> describe other transformation algorithms (only the NF*
> transformations have for now a stability policy, but actual
> text writers need also stability for the text composition
> rules for actual languages.
> We certainly don't need more assigned code points for
> existing scripts. But more rules for the actual
> representation of text using these scripts, and how distinct
> scripts can interact and be mixed. There's some rules already
> specified for Combining jamos, or combining
> Latin/Cyrillic/Greek alphabets, or for Hiragana/Katakana, but
> we are still far from an agreement for Hebrew, and even for
> some Han composed sequences, which still lack a specification
> needed for interoperability.
> The current wording of "Unicode validity" is for me very
> weak, and probably defective. What it designates is only a
> ISO10646 validity for used code points, and the validity of
> their UTF* transformations, based on individual code points.
> The kind of validity rules users want with Unicode is a
> conformance of the actually encoded scripts for actual
> languages, for interoperability and data exchange.
> The fact that Unicode is born by trying to maximize the
> roundtrip convertibility with legacy codepages or encoded
> character sets has introduced many difficulties: first the
> base+combining characters model was introduced as fundamental
> for alphabetized scripts with separate letters for vowels.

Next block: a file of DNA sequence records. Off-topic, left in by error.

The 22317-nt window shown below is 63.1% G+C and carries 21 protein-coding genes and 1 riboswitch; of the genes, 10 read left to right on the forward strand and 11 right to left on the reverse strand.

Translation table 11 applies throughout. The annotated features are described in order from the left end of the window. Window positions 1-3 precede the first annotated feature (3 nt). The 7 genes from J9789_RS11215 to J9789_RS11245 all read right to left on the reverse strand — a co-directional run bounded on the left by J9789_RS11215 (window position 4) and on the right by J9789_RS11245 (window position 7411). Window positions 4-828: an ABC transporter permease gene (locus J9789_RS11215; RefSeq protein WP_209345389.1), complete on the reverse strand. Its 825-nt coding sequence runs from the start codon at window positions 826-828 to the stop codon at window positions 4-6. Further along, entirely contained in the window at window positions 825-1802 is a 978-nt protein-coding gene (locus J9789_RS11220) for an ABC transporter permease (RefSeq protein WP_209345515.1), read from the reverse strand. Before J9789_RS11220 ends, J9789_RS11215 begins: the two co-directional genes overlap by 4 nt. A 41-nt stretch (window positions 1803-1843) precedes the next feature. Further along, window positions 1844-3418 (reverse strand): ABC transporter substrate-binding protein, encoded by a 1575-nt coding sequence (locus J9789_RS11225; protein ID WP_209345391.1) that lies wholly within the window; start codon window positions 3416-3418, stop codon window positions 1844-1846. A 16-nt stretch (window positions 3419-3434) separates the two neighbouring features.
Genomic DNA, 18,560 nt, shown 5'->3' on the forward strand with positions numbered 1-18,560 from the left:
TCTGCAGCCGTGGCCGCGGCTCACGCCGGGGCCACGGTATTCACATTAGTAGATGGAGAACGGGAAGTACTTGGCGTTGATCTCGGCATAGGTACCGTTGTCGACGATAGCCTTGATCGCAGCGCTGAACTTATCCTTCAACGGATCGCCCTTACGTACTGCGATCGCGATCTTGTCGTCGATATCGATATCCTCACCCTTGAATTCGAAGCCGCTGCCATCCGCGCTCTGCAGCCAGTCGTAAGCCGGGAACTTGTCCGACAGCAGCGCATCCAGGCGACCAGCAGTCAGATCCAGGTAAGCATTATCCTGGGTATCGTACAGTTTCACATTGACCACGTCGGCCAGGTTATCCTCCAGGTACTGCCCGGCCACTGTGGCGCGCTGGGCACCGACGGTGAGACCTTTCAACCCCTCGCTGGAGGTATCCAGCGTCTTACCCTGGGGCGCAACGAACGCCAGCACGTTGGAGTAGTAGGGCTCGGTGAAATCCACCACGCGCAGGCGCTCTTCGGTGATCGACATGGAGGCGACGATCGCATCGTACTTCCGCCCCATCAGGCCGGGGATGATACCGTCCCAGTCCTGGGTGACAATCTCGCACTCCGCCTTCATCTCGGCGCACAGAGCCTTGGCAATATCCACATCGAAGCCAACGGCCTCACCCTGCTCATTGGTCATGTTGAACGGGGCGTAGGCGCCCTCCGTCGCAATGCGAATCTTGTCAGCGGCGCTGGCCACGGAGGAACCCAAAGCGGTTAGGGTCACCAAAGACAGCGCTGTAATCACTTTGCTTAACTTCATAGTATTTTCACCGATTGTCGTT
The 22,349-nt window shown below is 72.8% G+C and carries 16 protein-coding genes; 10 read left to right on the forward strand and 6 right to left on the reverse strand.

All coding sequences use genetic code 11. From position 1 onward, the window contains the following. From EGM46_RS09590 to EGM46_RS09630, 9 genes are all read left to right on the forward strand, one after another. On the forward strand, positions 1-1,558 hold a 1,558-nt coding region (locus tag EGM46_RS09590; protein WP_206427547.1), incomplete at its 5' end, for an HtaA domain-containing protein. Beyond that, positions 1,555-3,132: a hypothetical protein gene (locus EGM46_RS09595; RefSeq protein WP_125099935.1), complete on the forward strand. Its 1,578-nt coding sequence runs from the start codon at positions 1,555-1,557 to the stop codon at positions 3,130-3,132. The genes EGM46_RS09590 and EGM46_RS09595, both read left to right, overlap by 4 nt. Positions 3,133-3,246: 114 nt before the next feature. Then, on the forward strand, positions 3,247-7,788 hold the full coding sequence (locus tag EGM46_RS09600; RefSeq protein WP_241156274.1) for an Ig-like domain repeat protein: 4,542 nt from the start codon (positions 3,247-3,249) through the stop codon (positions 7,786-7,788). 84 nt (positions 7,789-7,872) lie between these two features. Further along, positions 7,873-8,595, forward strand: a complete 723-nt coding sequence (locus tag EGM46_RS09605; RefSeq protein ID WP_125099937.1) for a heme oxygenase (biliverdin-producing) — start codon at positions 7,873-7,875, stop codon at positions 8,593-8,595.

> Then there's the case of Brahmic scripts which complicates
> things, as Unicode has chosen to support both the ISCII
> standard model with nuktas and viramas in logical encoding
> order, and the TIS620 model for Thai and Lao with a physical
> model. On the opposite the combining jamos model is
> remarkably simple, and it still follows the logical model
> shared by alphabetized scripts.
> Looking now at the difficulties of encoding Tengwar reveals
> most of the difficulties that already exist for Thai, and now
> Hebrew, and subtle needed artefacts needed in existing
> scripts used to transliterate foreign languages. Some of
> these difficulties are also affecting now the general
> alphabetized scripts (Latin notably), showing that the
> ummutable model used to encode base letters and diacritics is
> not universal. So Unicode will need to extend and specify
> much more its own character model to support more scripts and
> languages, including in the case of transliterations.
> May be in the future, this will lead to defining a new level
> of conformance by defining something that is more precise
> than just some basic canonical equivalence rules (for NF*
> transforms and XML), with more precise definitions of
> "ill-formed" or "defective" sequences (I confess that I do
> not understand the need to deferentiate both concepts, and
> this current separation is really more confusive than helpful
> to understand the Unicode standard). What this means, is that
> we need something saying "Unicode valid text" and not just
> "Unicode encoded text" which just relates to the shared
> assignment of code points to individual characters. The
> current "valid" term should be left to the ISO/IEC 10646
> standard, and to the very few Unicode algorithms that handle
> only individual code points (such as UTF* encoding forms and
> schemes), but its current definition is not helping
> implementers and writers to produce interoperable textual data.
> If the term "valid" cannot be changed, then I suggest
> defining "conforming" for encoded text independantly of its
> validity (a "conforming text" would still need to use a
> "valid encoding").